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Thread: Small TIG Welds

  1. #1
    Join Date
    Dec 2006
    Location
    Enumclaw, WA
    Posts
    4

    Default Small TIG Welds

    I'm a media blaster and I see a lot of differn't size and types of welds. I also own a Syncrowave 200. I see welds on things like piper cub planes and a lot of stainless steal food machinery that are realy small maybe 1.5-3mm across. Today I took home a stainless sink out of the scrap bin and cut it up, and The smallest weld I can make on it is ~4mm. How are these small welds made? I'm trying to do this on a Fillet T-joint.

  2. #2
    Join Date
    Aug 2006
    Location
    near rochester NY
    Posts
    9,881

    Default

    with a smaller tung. and cup, or with a inverter and a smaller torch, or an O/A setup with a small torch. it realy all depends on the situation and the welder doing the weld.
    i think the syncrowave came with a W17 torch, replace that with a wp50 or mt 125 micro torch, like in the link or the pic posted.
    http://www.arc-zone.com/catalog/web_...=6892375_53099
    turn down the amps and go for it. its all about the right tool for the job.
    the syncrowave is a great TIG unit but as its a transformer it will have a little larger arc than an inverter but can still produce some fine welds, but with a 3/32" tung. you can only get so small. you might try going down to a 1/16" tung. i dont know what came with the syncro200 but you can always get smaller tung. and cups as well as a smaller torch if the job calls for it.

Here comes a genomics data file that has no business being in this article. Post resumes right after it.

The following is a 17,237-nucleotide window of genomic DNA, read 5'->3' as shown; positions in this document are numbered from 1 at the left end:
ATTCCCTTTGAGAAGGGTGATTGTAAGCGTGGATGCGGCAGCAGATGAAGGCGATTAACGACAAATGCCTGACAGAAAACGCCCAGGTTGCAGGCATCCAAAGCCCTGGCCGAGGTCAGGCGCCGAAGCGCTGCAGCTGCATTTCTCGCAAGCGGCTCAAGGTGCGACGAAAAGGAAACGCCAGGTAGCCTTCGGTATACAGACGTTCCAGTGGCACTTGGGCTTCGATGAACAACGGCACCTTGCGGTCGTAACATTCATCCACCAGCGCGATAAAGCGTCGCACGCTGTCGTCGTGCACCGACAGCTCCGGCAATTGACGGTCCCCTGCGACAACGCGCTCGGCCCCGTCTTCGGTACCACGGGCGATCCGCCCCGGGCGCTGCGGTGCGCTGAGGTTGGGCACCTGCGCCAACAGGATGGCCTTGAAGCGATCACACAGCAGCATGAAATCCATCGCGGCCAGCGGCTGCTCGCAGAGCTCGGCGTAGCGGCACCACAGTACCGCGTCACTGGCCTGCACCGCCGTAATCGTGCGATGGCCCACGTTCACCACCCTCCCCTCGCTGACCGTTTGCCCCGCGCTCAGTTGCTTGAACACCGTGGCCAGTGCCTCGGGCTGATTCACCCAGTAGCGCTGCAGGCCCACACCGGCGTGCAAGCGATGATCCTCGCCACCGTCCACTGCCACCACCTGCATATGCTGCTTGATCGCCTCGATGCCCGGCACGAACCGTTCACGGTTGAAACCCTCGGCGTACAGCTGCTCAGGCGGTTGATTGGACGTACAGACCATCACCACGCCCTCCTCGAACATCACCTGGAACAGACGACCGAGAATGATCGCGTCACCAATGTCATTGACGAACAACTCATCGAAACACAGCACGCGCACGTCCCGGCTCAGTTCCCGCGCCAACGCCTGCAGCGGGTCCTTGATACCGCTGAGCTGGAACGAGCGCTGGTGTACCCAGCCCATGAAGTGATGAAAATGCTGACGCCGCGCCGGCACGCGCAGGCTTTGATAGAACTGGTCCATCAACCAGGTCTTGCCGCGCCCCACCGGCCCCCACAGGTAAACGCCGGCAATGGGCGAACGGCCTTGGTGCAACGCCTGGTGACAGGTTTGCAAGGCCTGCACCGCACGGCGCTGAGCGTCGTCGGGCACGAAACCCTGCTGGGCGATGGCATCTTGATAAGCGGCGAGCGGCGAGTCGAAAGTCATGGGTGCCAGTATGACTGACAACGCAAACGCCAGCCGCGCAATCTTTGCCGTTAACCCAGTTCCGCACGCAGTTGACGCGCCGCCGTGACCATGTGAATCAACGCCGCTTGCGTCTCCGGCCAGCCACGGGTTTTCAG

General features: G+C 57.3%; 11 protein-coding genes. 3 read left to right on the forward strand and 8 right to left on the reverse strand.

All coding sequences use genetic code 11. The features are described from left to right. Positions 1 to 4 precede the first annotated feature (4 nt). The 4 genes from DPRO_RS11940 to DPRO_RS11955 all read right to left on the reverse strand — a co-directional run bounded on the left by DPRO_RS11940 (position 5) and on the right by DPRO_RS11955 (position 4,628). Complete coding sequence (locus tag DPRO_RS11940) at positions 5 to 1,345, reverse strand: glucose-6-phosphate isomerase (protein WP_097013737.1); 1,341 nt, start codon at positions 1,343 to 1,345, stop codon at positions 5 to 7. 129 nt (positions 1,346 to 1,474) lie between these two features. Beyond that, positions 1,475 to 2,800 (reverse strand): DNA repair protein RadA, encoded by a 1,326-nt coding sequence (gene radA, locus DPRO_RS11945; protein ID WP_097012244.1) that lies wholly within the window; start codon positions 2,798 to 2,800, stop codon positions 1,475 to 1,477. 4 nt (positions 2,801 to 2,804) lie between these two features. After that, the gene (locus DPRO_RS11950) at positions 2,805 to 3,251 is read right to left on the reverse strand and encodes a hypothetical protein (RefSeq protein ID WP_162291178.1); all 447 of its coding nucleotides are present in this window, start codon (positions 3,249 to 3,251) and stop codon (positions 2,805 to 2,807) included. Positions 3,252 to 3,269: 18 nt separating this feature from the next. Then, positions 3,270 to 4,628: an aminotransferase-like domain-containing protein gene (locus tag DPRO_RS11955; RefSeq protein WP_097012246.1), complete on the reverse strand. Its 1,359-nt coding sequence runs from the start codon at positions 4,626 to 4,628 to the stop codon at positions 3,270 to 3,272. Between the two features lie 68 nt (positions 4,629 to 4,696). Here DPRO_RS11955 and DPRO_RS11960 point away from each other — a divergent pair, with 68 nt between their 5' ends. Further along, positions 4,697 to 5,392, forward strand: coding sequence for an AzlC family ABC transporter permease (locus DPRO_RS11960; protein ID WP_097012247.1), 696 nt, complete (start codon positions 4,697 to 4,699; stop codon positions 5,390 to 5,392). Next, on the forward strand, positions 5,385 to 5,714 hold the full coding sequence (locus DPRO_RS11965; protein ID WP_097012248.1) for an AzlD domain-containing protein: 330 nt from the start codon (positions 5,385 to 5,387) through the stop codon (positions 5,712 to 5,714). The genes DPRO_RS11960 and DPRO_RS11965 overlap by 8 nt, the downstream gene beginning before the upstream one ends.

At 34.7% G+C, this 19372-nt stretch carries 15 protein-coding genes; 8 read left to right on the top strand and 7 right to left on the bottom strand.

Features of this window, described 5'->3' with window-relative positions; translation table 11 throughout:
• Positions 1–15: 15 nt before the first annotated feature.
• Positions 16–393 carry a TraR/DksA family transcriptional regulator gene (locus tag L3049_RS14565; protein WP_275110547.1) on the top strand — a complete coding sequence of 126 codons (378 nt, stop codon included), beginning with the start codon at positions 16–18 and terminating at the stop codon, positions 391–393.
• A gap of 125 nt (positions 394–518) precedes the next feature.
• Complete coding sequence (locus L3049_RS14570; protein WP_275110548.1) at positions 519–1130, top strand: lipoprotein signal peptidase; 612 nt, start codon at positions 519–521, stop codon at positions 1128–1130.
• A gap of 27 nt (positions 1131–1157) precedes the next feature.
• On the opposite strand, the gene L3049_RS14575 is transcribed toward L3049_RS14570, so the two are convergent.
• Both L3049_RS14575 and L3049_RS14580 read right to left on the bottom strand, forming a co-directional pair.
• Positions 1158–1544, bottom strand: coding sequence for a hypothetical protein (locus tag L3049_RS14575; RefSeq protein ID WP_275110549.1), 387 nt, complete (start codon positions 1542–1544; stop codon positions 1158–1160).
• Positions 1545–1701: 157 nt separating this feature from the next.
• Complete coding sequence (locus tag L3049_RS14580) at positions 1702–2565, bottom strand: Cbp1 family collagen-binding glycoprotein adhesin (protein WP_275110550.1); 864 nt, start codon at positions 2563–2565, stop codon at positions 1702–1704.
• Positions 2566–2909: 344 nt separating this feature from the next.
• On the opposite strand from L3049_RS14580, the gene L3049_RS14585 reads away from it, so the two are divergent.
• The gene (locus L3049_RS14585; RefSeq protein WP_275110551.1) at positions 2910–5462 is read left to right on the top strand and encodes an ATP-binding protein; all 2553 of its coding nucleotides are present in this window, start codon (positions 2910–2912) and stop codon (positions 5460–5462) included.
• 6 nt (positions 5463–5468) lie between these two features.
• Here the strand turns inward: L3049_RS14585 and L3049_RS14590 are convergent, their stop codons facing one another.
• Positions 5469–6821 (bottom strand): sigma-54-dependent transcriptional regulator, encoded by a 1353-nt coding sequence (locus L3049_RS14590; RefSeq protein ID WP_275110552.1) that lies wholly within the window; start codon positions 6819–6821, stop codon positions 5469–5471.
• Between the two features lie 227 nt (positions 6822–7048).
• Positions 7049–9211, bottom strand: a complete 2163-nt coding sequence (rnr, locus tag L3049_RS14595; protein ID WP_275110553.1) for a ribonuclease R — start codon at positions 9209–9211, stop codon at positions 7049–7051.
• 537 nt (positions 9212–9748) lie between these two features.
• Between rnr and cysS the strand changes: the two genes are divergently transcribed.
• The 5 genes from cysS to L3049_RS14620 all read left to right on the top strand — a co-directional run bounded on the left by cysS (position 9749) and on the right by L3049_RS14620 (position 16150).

Attached Images Attached Images
    Last edited by fun4now; 12-12-2007 at 07:17 PM. Reason: inverter it will have a little larger arc than an inverter ..ooops
    thanks for the help
    ......or..........
    hope i helped

    feel free to shoot me an e-mail direct i have time to chat. james@newyorkmetalart.com
    summer is here, plant a tree. if you don't have space or time to plant one sponsor some one else to plant one for you. a tree is an investment in our planet, help it out.
    JAMES

  3. #3
    Join Date
    Aug 2006
    Location
    near rochester NY
    Posts
    9,881

    Default

    almost forgot, welcome to the board
    thanks for the help
    ......or..........
    hope i helped

    feel free to shoot me an e-mail direct i have time to chat. james@newyorkmetalart.com
    summer is here, plant a tree. if you don't have space or time to plant one sponsor some one else to plant one for you. a tree is an investment in our planet, help it out.
    JAMES

  4. #4
    Join Date
    Nov 2006
    Location
    Startford, Charlottetown, Prince Edward Island, Canada
    Posts
    304

    Smile

    I wish I could help you with your question but unfortunately I'm not very knowledgeable with TIG welding, But as fun4now said welcome to the bord I really hope you enjoy your time on this site. I know the guys on here have made my time on this site enjoyable and everytime I leave this site I know a little more then before I signed on
    Thanks for reading I hope my post helped

    Ryan

  5. #5
    Join Date
    Dec 2006